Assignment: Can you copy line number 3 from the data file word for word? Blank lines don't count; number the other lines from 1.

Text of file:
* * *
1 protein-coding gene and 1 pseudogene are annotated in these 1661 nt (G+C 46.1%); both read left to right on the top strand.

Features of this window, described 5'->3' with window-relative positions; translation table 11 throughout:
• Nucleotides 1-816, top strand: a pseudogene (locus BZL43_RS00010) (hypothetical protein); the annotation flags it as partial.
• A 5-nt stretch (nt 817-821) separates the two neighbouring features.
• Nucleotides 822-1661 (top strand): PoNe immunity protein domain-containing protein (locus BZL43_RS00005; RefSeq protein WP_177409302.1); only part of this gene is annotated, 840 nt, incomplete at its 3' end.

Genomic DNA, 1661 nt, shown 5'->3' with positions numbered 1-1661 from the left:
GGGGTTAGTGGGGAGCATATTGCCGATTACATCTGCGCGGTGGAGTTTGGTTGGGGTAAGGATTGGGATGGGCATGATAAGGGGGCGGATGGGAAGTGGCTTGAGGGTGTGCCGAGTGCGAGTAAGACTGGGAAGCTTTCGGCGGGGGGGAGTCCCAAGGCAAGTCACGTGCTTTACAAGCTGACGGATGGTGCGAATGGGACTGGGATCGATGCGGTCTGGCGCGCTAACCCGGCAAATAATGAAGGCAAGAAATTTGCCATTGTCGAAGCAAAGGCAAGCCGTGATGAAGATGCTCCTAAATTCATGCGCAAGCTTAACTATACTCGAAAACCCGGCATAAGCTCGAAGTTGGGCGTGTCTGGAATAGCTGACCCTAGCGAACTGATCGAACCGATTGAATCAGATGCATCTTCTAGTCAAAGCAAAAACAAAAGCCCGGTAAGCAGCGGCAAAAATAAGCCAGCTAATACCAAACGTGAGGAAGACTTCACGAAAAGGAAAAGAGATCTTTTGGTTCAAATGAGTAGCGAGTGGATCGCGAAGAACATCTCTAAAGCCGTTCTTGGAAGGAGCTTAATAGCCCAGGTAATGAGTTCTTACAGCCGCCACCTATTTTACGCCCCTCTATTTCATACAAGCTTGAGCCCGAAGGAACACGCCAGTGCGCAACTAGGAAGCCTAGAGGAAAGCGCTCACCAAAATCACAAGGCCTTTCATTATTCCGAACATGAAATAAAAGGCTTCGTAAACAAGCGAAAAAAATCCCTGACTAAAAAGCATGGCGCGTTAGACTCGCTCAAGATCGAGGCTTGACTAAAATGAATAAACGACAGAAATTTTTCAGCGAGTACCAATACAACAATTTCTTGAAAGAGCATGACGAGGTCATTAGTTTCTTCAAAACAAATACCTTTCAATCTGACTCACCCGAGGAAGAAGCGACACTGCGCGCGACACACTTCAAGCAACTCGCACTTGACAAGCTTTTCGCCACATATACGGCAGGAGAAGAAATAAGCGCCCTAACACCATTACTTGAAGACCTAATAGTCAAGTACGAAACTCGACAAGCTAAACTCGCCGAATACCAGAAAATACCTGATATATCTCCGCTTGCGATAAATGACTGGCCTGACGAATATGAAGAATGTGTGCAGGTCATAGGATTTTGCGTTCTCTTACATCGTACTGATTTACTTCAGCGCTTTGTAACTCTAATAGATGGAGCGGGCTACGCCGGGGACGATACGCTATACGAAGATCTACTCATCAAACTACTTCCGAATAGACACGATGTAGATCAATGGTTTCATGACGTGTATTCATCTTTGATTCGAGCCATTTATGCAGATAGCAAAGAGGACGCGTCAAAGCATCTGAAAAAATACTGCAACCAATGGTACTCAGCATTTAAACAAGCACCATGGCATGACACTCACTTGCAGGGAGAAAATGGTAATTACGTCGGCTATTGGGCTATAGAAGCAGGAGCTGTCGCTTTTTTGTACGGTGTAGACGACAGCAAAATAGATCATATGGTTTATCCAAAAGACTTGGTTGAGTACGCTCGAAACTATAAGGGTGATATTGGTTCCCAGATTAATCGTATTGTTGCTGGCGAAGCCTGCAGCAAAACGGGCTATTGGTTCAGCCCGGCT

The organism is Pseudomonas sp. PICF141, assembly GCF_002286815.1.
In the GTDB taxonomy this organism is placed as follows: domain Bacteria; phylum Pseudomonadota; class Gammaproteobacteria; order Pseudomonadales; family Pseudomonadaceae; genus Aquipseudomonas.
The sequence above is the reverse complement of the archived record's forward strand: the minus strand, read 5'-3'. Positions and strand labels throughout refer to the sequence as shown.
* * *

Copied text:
• Nucleotides 1-816, top strand: a pseudogene (locus BZL43_RS00010) (hypothetical protein); the annotation flags it as partial.